This is because limiting the length of the increasing and decreasing subsequences allowed limits the number of clusters, as each cluster represents subsequences of a certain length. And, as you limit the clusters, you force more and more nodes to share clusters. We will see how this plays out!!

## Part II

Now, suppose N=k². If the maximum length increasing and decreasing subsequences are less than k, then for all x, Inc[x]≤k-1, and Dec[x]≤k-1

As we have N=k² numbers, that means Inc[1], Inc[2], …, Inc[k²] ≤ k-1, and Dec[1], Dec[2], …, Dec[k²] ≤ k-1.

We let each of the values [1,2,.., (k-1)] be represented by a bucket. There is a bucket labelled 1, a bucket labelled 2 and so on. We put Inc[x] in bucket 3 if Inc[x]=3, and put Dec[y] in bucket 11 if Dec[y] = 11. I.e. an increasing or decreasing subsequence can be put in a bucket if the length of the sequence is the same as the label on the bucket.

This will enable us to turn a problem about sequences into one about fitting a large number of items into a small number of buckets.

If N=9, k=3, then we see that if we try and fit k²=9 items into k-1=2 buckets, then one bucket must contain at least 5 = k+2 items.

Now we look at this more generally.

First, we see which buckets Dec[1], Dec[2], Dec[3], … Dec[k²] go into. As there are only (k-1)* *buckets in total, one bucket must have (k+2) items in it. Why is this so? Suppose you had 9 buckets and 100 items (k=10, n=100). Then, even if you tried to spread out the items as much as possible, eight of the buckets would have 11 items (k+1), and the last bucket would have 12 items (k+2). Alternatively, suppose that every bucket had only 11 items in. Counting over all the buckets, that would give only 99 items, when we know there were 100 items total.

So, we are guaranteed to have a bucket with (k+2) items from Dec[1], Dec[2], … Dec[k²] in it. We now solely look at those (k+2) values whose Dec[]’s fall into the same bucket.

Each Dec[x] has an Inc[x]. However, if Dec[x] and Dec[y] share a bucket, then Inc[x] and Inc[y] cannot share a bucket, as we discovered earlier. However, this means we have to put (k+2) items into k buckets, without any of them sharing a bucket.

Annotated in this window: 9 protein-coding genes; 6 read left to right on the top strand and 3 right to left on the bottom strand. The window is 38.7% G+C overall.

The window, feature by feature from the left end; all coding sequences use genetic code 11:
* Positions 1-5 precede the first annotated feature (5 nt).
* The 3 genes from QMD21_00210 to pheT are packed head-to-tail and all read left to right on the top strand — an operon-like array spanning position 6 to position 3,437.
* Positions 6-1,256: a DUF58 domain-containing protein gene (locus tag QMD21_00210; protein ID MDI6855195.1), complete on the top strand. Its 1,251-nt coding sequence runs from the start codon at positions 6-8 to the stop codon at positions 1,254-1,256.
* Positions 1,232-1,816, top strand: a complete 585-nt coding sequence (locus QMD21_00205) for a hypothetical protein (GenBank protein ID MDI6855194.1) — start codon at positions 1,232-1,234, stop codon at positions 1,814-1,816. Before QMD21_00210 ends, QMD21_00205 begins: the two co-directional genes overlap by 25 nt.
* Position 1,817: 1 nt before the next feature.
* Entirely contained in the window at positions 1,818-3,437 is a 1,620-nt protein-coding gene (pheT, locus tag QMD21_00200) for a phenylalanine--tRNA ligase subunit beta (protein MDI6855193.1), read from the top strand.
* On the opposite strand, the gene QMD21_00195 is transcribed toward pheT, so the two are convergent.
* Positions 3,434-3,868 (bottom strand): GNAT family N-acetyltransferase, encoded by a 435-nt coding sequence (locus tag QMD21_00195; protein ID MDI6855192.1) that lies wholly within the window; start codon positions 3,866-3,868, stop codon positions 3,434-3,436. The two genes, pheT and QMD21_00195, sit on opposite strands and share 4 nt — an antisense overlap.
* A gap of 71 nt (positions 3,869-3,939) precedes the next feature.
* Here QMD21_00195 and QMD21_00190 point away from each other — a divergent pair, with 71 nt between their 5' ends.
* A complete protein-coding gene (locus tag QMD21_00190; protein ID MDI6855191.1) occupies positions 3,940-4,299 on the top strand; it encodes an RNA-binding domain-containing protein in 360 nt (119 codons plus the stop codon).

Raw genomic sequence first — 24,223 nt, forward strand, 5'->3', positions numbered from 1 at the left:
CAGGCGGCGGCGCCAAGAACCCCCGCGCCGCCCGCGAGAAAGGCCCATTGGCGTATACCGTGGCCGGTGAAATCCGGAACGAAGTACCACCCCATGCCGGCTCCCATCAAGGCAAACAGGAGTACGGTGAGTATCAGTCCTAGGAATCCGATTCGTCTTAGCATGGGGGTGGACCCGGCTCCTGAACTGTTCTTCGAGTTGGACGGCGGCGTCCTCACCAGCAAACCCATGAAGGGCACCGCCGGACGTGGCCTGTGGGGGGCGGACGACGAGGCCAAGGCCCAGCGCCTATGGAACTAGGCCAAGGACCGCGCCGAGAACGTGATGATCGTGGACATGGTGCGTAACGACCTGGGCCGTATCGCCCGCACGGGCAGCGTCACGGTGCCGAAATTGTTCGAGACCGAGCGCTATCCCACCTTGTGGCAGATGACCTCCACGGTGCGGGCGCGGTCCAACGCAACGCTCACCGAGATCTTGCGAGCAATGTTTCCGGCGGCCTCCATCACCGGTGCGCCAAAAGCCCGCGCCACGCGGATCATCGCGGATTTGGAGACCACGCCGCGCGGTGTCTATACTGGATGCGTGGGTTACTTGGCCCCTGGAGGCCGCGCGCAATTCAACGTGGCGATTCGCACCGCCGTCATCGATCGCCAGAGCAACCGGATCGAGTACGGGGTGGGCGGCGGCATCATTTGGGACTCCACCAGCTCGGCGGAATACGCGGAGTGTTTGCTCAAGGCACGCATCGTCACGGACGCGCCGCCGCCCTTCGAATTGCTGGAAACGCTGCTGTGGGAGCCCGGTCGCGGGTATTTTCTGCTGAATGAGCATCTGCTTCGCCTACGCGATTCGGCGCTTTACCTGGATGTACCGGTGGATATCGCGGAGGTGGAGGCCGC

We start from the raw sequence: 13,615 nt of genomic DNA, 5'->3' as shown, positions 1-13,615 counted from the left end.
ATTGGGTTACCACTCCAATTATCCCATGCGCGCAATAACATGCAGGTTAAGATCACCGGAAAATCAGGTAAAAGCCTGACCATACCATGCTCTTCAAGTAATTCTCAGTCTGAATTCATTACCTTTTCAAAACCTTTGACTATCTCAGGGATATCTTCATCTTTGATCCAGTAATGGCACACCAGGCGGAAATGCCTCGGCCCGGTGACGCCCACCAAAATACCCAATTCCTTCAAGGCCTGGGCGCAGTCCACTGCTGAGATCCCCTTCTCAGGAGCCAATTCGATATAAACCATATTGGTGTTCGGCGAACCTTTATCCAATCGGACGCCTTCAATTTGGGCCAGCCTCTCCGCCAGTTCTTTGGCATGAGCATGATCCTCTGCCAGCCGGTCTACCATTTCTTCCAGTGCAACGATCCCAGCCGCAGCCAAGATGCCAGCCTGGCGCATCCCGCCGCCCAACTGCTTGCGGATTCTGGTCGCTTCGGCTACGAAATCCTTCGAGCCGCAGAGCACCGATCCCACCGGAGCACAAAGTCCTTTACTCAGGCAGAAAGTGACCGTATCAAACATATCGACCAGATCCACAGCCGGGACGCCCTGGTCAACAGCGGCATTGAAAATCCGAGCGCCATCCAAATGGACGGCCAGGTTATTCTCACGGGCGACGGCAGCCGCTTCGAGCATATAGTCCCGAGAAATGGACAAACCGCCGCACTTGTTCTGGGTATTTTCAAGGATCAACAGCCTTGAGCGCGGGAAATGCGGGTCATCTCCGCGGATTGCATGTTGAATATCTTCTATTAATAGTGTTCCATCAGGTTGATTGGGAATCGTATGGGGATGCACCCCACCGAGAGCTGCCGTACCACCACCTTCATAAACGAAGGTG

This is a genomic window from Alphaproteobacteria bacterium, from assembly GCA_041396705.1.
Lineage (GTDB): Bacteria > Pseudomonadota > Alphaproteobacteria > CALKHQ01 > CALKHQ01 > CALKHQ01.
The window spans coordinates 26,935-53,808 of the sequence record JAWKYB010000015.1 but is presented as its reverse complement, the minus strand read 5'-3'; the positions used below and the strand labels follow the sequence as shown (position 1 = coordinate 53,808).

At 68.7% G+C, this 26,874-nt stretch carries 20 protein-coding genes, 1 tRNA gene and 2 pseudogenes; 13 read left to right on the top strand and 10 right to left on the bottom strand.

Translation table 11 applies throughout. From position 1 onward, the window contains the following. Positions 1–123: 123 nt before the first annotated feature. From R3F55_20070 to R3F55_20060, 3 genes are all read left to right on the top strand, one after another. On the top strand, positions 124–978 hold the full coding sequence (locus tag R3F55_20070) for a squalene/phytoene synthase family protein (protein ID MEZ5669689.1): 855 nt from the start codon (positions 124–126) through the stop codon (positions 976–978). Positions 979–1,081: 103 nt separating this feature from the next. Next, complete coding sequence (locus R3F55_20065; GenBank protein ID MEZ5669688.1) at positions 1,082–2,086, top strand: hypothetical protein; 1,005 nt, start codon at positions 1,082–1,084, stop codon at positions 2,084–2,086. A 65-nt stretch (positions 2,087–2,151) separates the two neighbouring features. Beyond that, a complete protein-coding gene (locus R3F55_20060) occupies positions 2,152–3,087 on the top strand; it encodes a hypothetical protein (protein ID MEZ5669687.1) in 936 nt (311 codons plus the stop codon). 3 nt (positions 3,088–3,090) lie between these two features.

This is obviously impossible: to fit (k+2) items into k buckets, at least two items must share a bucket. But then for these two numbers, say *x *and *y, *Dec[x] and Dec[y] share a bucket, **and **Inc[x], Inc[y] share a bucket. But this is impossible, as we found out earlier!

Therefore we can conclude that there must be an increasing subsequence of length k or more, or there is a decreasing subsequence of length k or more. If there was not, there would be too few ‘buckets’ to fit all the subsequences for Dec[1],…,Dec[k²], Inc[1],…,Inc[k²] into!

# Afterword: Simplicity and Structure

The first proof of this Theorem was given by Erdos__ __and Szekeres, in 1935. That’s actually quite recent! You normally have to go some way into a mathematics degree before coming across 20th century mathematics!!

I came across it in the wonderful book *The Nature of Computation* by Moore and Mertens, where it is one of the practice problems. Moore and Mertens give the hint to use Inc(), Dec() and a buckets in hole style argument; without this hint I would have had no chance of solving it. (They use different notation, which unfortunately wouldn’t render well on medium, so I created my own). This approach to the proof was originally thought of by the brilliant mathematician Seidenberg.

These sorts of problems are hard in part because of their simplicity. It is not at all clear what properties of the problem you should use to solve them. I spent a day and a half trying to solve it in different ways, and hitting all sorts of dead ends. When I tried to solve the problem without the hint, I was often using more complicated properties which turned out not to be needed. This is what I tried to convey in the visualisation section — we managed to solve this problem by ignoring a lot of the details!!

These sorts of problems are also very elegant, because they give information about structure which must emerge in an object; it really is mathematics for mathematics’ sake.

*P.S. the theorem, in slightly more general form (but the essence of the argument is the same), has its own **wikipedia page**. You can check out the paper where Erdos and Szekeres published their original proof **here*